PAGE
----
Research & Mission
The TRI is designed to improve the literacy teaching strategies of rural kindergarten and first grade teachers, with a specific focus on providing teachers with diagnostic strategies that are effective with struggling readers who do not make reading gains using traditional reading instruction.
The TRI has been proven effective through a series of randomized controlled trials. The TRI promotes teacher expertise in literacy instruction by using a collaborative coaching paradigm, which leads to improved student outcomes for struggling readers in the early elementary school years. TRI studies have incorporated an experimental design in which schools or classrooms are randomly assigned to either receive the intervention or to serve as ‘control’ sites, which leads to an accurate determination of the efficacy of the intervention.
Three distinct studies have been conducted with the TRI:
- Study One included on-site collaboration between TRI coaches and teachers. TRI coaches traveled to rural schools in North Carolina to help teachers with individualized diagnostic instruction utilizing the TRI techniques. Findings from this study indicated that the intervention led to children’s gains in literacy skills.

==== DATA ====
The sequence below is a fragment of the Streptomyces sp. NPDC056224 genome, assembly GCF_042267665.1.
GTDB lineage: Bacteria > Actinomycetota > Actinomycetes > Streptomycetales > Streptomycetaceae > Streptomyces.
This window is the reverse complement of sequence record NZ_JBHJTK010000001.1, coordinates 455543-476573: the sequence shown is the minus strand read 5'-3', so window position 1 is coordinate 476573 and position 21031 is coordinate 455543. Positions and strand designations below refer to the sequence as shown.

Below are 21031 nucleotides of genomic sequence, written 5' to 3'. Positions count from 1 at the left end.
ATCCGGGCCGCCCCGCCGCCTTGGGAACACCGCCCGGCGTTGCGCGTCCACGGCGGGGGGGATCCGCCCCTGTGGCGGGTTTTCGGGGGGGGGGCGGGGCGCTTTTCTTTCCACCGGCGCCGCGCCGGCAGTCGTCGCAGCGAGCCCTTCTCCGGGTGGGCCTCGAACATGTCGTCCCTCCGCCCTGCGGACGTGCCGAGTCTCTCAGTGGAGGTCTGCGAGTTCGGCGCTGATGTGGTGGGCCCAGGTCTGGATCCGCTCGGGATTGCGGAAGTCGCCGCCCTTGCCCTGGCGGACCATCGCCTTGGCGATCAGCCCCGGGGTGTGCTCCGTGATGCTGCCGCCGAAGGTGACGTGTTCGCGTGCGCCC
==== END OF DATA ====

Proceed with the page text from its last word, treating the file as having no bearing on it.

- Study Two included the addition of web-based technology to aid in the delivery of TRI coaching. Web-cameras (webcams) and specialized software were used to allow TRI coaches to interact with distant rural communities, including schools throughout Texas and New Mexico, in addition to sites in North Carolina. Findings from this study once again revealed significant effects of the intervention on children's growth in literacy outcomes.
- Study Three of the TRI is currently underway, and incorporates only a technologically-mediated coaching model to facilitate coach-teacher interaction and dialogue. TRI coaches use webcam technology with teachers in rural North Carolina. Preliminary results show strong outcomes for students. This study focuses more particularly on the effects of the TRI professional development on classroom teachers’ changing knowledge, practice, and beliefs.